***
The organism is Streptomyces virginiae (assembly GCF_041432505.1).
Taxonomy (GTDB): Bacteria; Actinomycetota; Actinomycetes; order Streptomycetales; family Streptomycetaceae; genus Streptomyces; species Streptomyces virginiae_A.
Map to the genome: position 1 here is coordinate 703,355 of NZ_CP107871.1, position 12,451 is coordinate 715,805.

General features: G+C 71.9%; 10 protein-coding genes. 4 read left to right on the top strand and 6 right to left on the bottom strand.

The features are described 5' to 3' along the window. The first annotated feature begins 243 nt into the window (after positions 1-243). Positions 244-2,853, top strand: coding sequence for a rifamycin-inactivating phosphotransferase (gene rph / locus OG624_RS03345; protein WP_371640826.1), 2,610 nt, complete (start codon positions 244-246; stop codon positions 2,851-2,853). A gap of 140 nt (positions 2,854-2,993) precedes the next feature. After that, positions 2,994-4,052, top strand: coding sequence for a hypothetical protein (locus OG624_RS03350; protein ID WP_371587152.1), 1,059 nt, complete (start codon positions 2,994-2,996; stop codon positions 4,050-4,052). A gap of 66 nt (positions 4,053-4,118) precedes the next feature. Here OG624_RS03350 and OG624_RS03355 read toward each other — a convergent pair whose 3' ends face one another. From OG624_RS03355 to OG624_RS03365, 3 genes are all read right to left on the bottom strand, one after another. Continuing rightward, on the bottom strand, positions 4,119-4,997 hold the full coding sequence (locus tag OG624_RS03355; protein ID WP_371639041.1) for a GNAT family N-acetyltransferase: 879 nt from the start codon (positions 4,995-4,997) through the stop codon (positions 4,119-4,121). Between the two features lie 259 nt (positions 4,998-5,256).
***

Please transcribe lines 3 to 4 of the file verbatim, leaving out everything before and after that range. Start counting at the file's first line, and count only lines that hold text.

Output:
Map to the genome: position 1 here is coordinate 703,355 of NZ_CP107871.1, position 12,451 is coordinate 715,805.

General features: G+C 71.9%; 10 protein-coding genes. 4 read left to right on the top strand and 6 right to left on the bottom strand.